Is there a nuclear bunker in England?

There are 258 nuclear bunkers across the UK. It’s possible to visit at least six of these including the Kelvedon secret nuclear bunker.

Where is the secret bunker located?

The secret bunker is located in Kelvedon Hatch Essex which is close to Brentwood and 28 miles northeast of London.

How deep is the secret bunker?

The cold war bunker Essex is 125 feet (38 metres) deep and covers three floors underground.

What is the biggest bunker in the UK?

Although Kelvedon Hatch Bunker is one of the biggest in the UK, the largest is Burlington in the Cotswolds.

Conclusion

Now you know all about the Kelvedon Hatch Secret Nuclear Bunker and how to visit this fantastic museum buried beneath the Essex countryside. This is one of my favourite cold war attractions in the UK and I highly recommend a visit if you’re as interested in this period as I am.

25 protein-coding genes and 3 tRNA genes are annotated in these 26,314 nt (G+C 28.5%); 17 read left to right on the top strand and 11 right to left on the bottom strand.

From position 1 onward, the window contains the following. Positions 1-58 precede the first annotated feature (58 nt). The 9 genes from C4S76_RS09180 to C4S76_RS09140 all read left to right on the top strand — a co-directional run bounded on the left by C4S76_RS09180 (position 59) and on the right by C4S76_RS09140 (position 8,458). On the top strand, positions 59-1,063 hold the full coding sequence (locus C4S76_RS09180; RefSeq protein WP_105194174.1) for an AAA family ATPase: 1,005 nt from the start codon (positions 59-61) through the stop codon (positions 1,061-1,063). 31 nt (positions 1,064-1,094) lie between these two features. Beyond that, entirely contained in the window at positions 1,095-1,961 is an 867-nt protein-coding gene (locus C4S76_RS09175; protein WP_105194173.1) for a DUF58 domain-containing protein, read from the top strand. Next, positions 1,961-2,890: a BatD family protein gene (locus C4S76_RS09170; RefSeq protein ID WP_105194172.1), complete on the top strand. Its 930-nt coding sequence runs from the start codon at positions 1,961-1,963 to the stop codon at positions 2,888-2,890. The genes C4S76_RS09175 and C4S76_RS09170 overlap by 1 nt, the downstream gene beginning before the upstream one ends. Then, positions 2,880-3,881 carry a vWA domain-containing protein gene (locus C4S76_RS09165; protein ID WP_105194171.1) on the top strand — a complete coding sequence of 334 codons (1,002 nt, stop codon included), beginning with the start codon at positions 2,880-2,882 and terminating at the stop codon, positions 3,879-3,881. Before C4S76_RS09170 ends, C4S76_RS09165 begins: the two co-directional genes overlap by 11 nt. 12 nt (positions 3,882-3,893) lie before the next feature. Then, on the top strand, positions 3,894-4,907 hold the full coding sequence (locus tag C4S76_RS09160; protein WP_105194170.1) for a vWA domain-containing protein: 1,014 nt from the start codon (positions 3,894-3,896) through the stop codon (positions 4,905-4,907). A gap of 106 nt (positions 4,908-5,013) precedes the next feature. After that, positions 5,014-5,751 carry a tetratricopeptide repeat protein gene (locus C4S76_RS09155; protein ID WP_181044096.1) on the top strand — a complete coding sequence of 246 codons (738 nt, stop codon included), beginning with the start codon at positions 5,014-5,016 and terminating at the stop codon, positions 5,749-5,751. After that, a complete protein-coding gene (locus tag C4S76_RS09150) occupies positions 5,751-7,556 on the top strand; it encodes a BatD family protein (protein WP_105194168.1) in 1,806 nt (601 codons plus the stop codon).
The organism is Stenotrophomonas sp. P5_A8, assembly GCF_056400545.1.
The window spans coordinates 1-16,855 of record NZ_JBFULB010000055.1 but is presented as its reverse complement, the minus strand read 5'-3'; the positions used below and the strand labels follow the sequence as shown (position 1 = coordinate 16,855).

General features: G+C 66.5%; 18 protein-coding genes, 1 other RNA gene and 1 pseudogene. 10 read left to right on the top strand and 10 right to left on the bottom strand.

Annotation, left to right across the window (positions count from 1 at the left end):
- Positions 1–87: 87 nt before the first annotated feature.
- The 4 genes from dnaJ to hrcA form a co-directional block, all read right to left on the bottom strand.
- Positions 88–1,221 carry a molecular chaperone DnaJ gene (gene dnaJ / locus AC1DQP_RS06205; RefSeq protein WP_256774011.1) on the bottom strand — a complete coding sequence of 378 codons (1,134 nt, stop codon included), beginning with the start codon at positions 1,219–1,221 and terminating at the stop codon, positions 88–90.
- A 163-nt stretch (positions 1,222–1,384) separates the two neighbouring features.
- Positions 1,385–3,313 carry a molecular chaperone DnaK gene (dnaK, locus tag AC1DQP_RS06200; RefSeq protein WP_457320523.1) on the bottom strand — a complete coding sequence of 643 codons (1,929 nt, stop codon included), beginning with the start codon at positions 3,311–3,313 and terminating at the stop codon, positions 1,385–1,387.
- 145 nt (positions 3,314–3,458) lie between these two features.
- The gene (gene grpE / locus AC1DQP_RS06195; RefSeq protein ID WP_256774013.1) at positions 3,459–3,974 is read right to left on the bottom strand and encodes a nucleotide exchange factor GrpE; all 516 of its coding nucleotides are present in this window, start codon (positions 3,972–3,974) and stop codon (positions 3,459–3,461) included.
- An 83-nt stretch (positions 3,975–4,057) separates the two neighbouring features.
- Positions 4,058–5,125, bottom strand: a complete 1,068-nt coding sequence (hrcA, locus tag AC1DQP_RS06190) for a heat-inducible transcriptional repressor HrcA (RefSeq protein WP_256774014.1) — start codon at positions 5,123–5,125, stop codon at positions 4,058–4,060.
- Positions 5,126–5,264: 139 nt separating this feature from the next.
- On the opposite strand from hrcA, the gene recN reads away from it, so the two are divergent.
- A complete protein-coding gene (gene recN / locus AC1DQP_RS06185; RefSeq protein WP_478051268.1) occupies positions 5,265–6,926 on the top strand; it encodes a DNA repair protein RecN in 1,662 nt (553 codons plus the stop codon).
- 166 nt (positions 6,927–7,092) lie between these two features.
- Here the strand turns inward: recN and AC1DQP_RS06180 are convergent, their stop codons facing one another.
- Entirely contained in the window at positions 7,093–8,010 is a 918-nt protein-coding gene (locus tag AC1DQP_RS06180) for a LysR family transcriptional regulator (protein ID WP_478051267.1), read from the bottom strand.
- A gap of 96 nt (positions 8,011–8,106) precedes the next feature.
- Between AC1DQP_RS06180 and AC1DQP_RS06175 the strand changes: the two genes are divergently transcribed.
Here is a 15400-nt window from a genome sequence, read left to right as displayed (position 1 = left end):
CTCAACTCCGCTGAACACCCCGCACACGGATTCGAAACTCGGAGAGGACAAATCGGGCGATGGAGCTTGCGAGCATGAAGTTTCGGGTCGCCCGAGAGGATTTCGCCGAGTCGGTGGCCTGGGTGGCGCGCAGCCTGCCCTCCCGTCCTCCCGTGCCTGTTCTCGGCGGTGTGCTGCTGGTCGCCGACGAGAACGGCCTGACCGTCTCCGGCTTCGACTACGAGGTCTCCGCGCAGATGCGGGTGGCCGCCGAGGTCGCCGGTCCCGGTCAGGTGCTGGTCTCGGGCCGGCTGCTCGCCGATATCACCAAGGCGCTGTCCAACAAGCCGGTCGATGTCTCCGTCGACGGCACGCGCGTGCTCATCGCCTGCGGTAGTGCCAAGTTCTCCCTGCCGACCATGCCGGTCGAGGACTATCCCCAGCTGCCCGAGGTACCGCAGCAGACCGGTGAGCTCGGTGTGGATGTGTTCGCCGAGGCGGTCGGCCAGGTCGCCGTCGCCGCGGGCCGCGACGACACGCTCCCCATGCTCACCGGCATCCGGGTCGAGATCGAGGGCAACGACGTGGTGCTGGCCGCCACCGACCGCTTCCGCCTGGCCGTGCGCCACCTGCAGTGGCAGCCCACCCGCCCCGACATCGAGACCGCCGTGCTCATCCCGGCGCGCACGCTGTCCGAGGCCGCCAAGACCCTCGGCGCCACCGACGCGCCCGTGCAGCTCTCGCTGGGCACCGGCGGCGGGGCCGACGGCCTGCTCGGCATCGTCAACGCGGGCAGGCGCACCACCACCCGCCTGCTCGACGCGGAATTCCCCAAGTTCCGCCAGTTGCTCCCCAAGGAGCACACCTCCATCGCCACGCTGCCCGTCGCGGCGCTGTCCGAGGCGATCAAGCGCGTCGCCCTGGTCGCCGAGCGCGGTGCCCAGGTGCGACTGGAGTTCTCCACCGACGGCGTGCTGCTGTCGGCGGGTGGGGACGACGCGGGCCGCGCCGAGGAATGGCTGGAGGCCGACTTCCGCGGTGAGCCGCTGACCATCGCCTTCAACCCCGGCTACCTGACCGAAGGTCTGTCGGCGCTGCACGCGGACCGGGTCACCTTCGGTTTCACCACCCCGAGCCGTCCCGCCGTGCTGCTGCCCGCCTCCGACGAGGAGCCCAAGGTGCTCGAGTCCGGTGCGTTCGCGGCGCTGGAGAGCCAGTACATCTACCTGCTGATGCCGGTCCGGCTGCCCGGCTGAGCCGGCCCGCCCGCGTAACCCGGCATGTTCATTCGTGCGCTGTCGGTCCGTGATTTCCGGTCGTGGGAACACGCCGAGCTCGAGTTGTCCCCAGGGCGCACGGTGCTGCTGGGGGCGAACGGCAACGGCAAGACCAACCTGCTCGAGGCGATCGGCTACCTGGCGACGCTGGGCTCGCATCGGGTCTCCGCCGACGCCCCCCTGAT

More UK Travel

If you want to discover more unique places in and around the UK capital, check out this list of 10 hidden gems in London or for more dark tourism destinations, check out this list of dark & unusual things to do in London!

Check out this list of some of the best UK Tours.


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About the author:

Steve Rohan is a writer from Essex, England. He has traveled to over 60 countries, lived in Armenia, China and Hong Kong, and is now living the digital nomad life on the road.

Steve prefers “slow travel” and has covered much of the world by train, bus and boat. He has been interviewed multiple times by the BBC and recently featured in the documentary Scariest Places in the World. See the About page for more info.

Where I am now: Yerevan, Armenia 🇦🇲